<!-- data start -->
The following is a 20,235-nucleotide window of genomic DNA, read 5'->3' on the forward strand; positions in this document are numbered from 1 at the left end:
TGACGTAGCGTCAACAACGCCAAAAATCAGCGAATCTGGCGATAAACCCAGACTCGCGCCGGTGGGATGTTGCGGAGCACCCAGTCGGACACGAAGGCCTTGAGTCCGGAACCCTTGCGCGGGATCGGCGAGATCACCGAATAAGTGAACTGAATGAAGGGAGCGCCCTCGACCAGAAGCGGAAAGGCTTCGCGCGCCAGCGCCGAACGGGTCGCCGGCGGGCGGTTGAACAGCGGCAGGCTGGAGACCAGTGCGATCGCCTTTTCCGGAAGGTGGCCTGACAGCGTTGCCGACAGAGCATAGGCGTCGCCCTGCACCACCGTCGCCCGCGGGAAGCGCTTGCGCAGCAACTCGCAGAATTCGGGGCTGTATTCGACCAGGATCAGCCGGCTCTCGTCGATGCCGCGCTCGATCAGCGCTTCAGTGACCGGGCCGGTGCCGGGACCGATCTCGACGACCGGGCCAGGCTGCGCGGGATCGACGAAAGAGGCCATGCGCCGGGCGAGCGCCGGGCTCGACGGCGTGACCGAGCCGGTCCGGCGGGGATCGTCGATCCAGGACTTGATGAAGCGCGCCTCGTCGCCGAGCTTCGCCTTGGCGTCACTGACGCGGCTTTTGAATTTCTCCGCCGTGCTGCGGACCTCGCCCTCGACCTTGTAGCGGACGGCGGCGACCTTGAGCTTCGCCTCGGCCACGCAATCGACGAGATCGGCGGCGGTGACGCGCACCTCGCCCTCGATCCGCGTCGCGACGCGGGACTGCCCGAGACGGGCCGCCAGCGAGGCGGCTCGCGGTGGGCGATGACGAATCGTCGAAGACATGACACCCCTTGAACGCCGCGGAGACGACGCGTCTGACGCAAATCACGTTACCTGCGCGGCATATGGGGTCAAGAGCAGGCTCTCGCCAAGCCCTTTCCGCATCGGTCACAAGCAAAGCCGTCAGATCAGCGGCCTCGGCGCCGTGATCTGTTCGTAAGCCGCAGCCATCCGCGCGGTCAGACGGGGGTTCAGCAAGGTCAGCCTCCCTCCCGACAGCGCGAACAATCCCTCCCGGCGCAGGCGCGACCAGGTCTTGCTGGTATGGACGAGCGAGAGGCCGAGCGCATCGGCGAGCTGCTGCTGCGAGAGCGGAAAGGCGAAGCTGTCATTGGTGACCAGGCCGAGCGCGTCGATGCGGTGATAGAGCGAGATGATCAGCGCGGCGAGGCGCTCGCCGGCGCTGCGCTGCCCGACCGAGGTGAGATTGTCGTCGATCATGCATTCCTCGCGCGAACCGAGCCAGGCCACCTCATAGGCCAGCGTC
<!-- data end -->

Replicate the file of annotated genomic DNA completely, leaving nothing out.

The following is a 20,235-nucleotide window of genomic DNA, read 5'->3' on the forward strand; positions in this document are numbered from 1 at the left end:
TGACGTAGCGTCAACAACGCCAAAAATCAGCGAATCTGGCGATAAACCCAGACTCGCGCCGGTGGGATGTTGCGGAGCACCCAGTCGGACACGAAGGCCTTGAGTCCGGAACCCTTGCGCGGGATCGGCGAGATCACCGAATAAGTGAACTGAATGAAGGGAGCGCCCTCGACCAGAAGCGGAAAGGCTTCGCGCGCCAGCGCCGAACGGGTCGCCGGCGGGCGGTTGAACAGCGGCAGGCTGGAGACCAGTGCGATCGCCTTTTCCGGAAGGTGGCCTGACAGCGTTGCCGACAGAGCATAGGCGTCGCCCTGCACCACCGTCGCCCGCGGGAAGCGCTTGCGCAGCAACTCGCAGAATTCGGGGCTGTATTCGACCAGGATCAGCCGGCTCTCGTCGATGCCGCGCTCGATCAGCGCTTCAGTGACCGGGCCGGTGCCGGGACCGATCTCGACGACCGGGCCAGGCTGCGCGGGATCGACGAAAGAGGCCATGCGCCGGGCGAGCGCCGGGCTCGACGGCGTGACCGAGCCGGTCCGGCGGGGATCGTCGATCCAGGACTTGATGAAGCGCGCCTCGTCGCCGAGCTTCGCCTTGGCGTCACTGACGCGGCTTTTGAATTTCTCCGCCGTGCTGCGGACCTCGCCCTCGACCTTGTAGCGGACGGCGGCGACCTTGAGCTTCGCCTCGGCCACGCAATCGACGAGATCGGCGGCGGTGACGCGCACCTCGCCCTCGATCCGCGTCGCGACGCGGGACTGCCCGAGACGGGCCGCCAGCGAGGCGGCTCGCGGTGGGCGATGACGAATCGTCGAAGACATGACACCCCTTGAACGCCGCGGAGACGACGCGTCTGACGCAAATCACGTTACCTGCGCGGCATATGGGGTCAAGAGCAGGCTCTCGCCAAGCCCTTTCCGCATCGGTCACAAGCAAAGCCGTCAGATCAGCGGCCTCGGCGCCGTGATCTGTTCGTAAGCCGCAGCCATCCGCGCGGTCAGACGGGGGTTCAGCAAGGTCAGCCTCCCTCCCGACAGCGCGAACAATCCCTCCCGGCGCAGGCGCGACCAGGTCTTGCTGGTATGGACGAGCGAGAGGCCGAGCGCATCGGCGAGCTGCTGCTGCGAGAGCGGAAAGGCGAAGCTGTCATTGGTGACCAGGCCGAGCGCGTCGATGCGGTGATAGAGCGAGATGATCAGCGCGGCGAGGCGCTCGCCGGCGCTGCGCTGCCCGACCGAGGTGAGATTGTCGTCGATCATGCATTCCTCGCGCGAACCGAGCCAGGCCACCTCATAGGCCAGCGTC